According to the guidelines on preventing inadvertent hypothermia, all surgical patients must be warmed, preferably with forced-air warming blankets (3, 16, 29).
Guidelines from the National Institute for Health and Clinical Excellences (NICE) recommend using a forced-air warming device for all surgical patients who will be anaesthetised for more than 30 minutes and/or who have a temperature below 36 °C when they are ready to be transferred to the postoperative ICU (9).
Maintaining the patient’s temperature during a stay in the postoperative ICU
Two of the patients in the study had a temperature below 35.4 °C on admission to the postoperative ICU. One hour after admission, 13 per cent of the patients still had hypothermia, while the number of patients with a temperature below 35.4 °C had risen to three.
One hour after admission, 13 per cent of the patients still had hypothermia.
We know that guidelines for systematic temperature control and warming interventions for hypothermic patients had not been introduced in the postoperative ICU in our study at the time of temperature registration. According to the guidelines, the patient’s temperature must be measured immediately after admission to the postoperative ICU.
The aim is to minimise heat loss from the skin and vulnerable areas, cooling caused by the infusion of cold fluids, or the use of cold gasses to aid in respiration. Patients who are hypothermic must be warmed until they reach a normal body temperature (11, 16).
Nurses were not told about hypothermic patients
Although interventions for warming patients with inadvertent postoperative hypothermia are the same as for pre- and perioperative hypothermia, the basis for these interventions is completely different for patients who are conscious.
Treating hypothermia in the postoperative ICU is complex, as the patient’s pain, nausea and shivering are all associated with lower body temperature. When hypothermia occurs, it is essential that interventions to try to warm up the patient are initiated as quickly as possible to minimise potential complications.
Most patients are conscious immediately following surgery, and it is important that each and every measure is well tolerated and effective (11, 16).
We found it to be ethically challenging to withhold information about hypothermia in patients from the nurses with responsibility for those patients. In only one case did we report a patient’s temperature to the relevant intensive care nurse in the postoperative ICU at the start of the data collection process.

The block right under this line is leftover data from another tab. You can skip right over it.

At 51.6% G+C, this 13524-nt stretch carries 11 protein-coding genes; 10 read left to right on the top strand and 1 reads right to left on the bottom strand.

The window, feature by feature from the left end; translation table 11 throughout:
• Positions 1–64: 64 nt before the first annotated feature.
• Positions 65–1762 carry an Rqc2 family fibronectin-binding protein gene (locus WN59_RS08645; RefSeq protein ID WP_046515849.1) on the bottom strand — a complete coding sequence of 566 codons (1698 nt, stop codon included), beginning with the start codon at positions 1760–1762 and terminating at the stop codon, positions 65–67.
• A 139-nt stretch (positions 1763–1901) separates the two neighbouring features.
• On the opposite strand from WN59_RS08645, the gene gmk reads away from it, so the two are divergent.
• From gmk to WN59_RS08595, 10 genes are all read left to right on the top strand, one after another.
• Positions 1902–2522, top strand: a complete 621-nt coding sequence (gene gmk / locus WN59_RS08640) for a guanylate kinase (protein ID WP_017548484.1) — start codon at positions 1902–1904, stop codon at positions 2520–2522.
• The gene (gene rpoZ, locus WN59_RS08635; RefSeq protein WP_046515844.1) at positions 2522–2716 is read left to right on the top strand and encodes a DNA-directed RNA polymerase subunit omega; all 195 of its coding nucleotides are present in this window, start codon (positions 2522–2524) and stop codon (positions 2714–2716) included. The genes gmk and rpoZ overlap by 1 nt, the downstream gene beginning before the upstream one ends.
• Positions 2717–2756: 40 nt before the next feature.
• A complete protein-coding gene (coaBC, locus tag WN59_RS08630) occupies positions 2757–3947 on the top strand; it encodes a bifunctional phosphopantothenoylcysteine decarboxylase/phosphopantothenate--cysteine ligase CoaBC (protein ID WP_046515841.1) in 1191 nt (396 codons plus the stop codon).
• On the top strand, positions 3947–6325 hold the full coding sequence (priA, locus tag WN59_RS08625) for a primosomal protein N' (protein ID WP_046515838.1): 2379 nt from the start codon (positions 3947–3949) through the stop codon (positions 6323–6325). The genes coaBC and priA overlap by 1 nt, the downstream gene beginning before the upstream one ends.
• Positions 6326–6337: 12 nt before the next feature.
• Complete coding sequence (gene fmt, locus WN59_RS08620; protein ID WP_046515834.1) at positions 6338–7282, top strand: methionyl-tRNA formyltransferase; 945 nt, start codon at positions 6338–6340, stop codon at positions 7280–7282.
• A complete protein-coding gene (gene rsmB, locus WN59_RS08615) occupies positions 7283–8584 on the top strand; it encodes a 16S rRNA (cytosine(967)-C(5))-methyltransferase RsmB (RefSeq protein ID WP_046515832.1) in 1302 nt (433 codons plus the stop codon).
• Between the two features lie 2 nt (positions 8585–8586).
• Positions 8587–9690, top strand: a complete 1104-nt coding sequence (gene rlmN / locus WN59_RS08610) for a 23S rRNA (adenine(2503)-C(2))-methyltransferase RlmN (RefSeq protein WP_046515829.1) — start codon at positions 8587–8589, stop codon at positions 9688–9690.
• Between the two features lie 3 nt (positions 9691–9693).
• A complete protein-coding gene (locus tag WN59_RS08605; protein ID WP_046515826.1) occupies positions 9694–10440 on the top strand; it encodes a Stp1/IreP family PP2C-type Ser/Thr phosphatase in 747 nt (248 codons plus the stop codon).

This case concerned a patient with a temperature of 35.1°C one hour after admission to the postoperative ICU. Due to the patient’s low temperature and clinical condition, we decided that the intensive care nurse should be informed of her patient’s temperature.
Strengths and weaknesses of the study
A strength of this study is that infrared tympanic temperature measurement was frequently used in comparable studies (7, 14, 15, 24), making it possible to compare the results.
The study has several weaknesses. First, infrared tympanic temperature measurement is not as reliable as measuring temperature with a pulmonary artery catheter, which is a highly reliable measurement of a patient’s core temperature (30).
One study has shown that a tympanic membrane thermometer registers a temperature 0.1–0.4 per cent lower than a pulmonary artery catheter (30). Thus, the incidence of hypothermia in our study may be overestimated.
However, even if 0.5 degrees were added to the measured tympanic temperature, there would still be an incidence of hypothermia in the patients in this study.
To enhance the reliability of our measurements, two authors, rather than one, collected the data. We wrote down the temperatures taken on different forms before comparing the numbers. In addition, we used the highest registered temperature to ensure that the temperature measurement was reliable.
Secondly, it was difficult to be an ‘anonymous’ observer. The fact that we were visible during the data collection should be taken into account when interpreting the findings. Thirdly, the population is small, and the data are collected from one hospital. This decreases the generalisability of the results.
A final weakness of the study is that the explained variance among the variables in Tables 2 and 3 was 8 and 11 per cent. This variance is relatively small. Other variables not included in this study may have a more significant association with hypothermia.
Other potential variables may be height, weight, specific diagnosis or procedure, insufficient warming interventions or the type of warming interventions used before, during and after surgery. The fact that these variables were not registered weakens the validity of this study.
This study shows a high incidence of hypothermic patients, both on admission to the postoperative ICU and one hour after admission to the postoperative ICU at a Norwegian hospital. Elderly patients and patients who had undergone laparoscopic surgery were the two groups most susceptible to having a low body temperature.
The results should lead to more systematic temperature measurement and better warming strategies for surgical patients, on both the anaesthesia and the surgical wards.
To ensure a good patient trajectory in the postoperative ICU, systematic temperature control should be introduced as routine on a par with the measurement of other vital signs so that hypothermic patients are identified at an early stage and are sufficiently warmed, thereby avoiding complications from hypothermia.
We wish to express our gratitude to the patients who took part in this study. Many thanks to Gunhild Bakkalia Bjørnå, a professional development nurse who helped to guide and adapt this study. Thanks also to the personnel of the anaesthesia, surgical and postoperative wards where this study was carried out.